That kicked in some of my memories. When I was in the first grade I was assigned to Bus No. 14, and my bus stop was at the corner of Madison Avenue and Thompson Road. I was lucky because I could stand inside Heath’s Grocery Store in bad weather.
The first day of school was anything but easy for me. I remember walking to my bus stop and waiting for the bus. It seemed like I had waited a long time. I was told that the bus would be coming from the direction that would allow me to get on it without crossing the road. I watched and watched but never saw a bus.
I finally walked into the store and spoke to the cashier, who had seen me waiting for the bus. She hadn’t seen a bus either. While we were talking we noticed an old blue and white bus come to a stop at the intersection. We thought nothing of that because we were looking for a school bus.
After a long period of time I was encouraged to go home and explain to my mother what had happened. At that time my mother had not obtained a driver’s license. I believe she walked me to school that morning.
When we arrived at Edgewood Grade School we reported to the office. We were informed that Steve Tilson, my bus driver, was new on the job and should have been driving a brand-new bus. His bus had not been delivered yet, so he was driving an old blue and white one and had been running very late.
Mr. Tilson drove that old blue bus for several days before he got his new one. My bus stop was one of the last stops on his route in the morning and evening. The buses were often overloaded in those days.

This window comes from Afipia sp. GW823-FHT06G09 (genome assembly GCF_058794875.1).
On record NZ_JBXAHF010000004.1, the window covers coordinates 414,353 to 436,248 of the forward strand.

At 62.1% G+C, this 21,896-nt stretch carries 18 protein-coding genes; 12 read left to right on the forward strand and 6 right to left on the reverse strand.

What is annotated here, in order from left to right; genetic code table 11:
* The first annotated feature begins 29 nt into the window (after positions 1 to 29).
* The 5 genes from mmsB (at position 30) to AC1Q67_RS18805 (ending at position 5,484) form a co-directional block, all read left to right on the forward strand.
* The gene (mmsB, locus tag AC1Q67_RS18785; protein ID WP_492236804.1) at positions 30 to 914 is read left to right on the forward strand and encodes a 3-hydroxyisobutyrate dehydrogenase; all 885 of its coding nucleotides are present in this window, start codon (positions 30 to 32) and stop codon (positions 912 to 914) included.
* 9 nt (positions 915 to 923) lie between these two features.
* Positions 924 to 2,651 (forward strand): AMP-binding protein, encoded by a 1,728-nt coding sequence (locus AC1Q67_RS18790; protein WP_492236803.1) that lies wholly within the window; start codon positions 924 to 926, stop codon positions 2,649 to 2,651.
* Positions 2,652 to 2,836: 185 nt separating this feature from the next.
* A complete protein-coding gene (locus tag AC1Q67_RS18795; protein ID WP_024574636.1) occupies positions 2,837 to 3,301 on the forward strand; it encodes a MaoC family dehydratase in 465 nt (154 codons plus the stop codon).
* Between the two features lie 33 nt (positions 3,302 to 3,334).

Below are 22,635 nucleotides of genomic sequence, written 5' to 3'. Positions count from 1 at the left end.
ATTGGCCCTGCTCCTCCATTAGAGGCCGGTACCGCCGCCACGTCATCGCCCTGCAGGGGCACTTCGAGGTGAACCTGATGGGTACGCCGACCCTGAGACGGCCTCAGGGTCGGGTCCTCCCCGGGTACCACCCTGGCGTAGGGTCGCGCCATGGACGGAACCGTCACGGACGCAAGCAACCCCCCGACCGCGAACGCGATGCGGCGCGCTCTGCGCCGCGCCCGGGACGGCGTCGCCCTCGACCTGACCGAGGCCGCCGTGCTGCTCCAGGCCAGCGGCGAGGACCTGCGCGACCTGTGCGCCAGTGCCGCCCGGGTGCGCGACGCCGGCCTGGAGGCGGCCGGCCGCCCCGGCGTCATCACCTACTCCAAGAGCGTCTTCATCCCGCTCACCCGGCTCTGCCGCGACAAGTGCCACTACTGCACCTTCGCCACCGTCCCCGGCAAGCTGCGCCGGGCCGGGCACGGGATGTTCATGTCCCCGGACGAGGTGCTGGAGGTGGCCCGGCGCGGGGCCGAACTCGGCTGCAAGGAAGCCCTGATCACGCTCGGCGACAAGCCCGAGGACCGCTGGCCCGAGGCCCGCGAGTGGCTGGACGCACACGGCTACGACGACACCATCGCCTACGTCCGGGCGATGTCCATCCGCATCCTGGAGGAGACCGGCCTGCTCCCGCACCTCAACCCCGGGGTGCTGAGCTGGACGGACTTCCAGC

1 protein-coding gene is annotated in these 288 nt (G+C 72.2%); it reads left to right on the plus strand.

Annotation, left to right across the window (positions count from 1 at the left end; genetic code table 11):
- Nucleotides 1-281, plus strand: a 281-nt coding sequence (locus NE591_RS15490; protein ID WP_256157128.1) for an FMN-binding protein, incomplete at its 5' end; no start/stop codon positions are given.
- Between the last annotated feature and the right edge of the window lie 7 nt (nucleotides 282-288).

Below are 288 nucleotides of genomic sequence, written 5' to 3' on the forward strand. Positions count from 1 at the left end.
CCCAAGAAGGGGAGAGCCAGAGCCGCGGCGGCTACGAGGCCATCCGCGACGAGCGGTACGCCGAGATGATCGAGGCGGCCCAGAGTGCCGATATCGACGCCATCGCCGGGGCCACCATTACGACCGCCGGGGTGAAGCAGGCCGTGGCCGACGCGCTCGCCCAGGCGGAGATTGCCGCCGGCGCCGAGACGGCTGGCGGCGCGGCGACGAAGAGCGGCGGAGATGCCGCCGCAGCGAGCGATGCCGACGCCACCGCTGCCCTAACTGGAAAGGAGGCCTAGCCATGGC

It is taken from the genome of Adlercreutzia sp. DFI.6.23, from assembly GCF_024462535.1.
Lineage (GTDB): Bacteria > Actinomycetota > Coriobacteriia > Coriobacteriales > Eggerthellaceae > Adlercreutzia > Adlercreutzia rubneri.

Edgewood had Grades 1-8 in the building at that time. On Bus No. 14 we had an older student who played a large string bass for the band and orchestra. He needed to stand in the aisle and hold his instrument, which made it difficult for students to get past him.
Mr. Tilson, who lived on McFarland Road across from St. Jude Church, owned a small drugstore on Madison just north of where Harold’s Car Wash was later built. I often think about him when I drive past those locations.
Later, I rode with Norwood Epler, who drove Bus No. 12. I caught his bus at Madison and Morgan Drive.
During my days at Southport High School my dad became a bus driver for Perry Township, but I was never assigned to his bus. I quickly understood that this was a good thing since my dad was outside of the school office twice a day. I don’t remember any of the school staff going out to his bus to tell him what a great student I was.
Just as Terri Stacy has good memories of her bus drivers, I do also.
About three or four years after graduating from Southport, I started making school bus memories again. Except this time I was the driver. I enjoy many of those memories.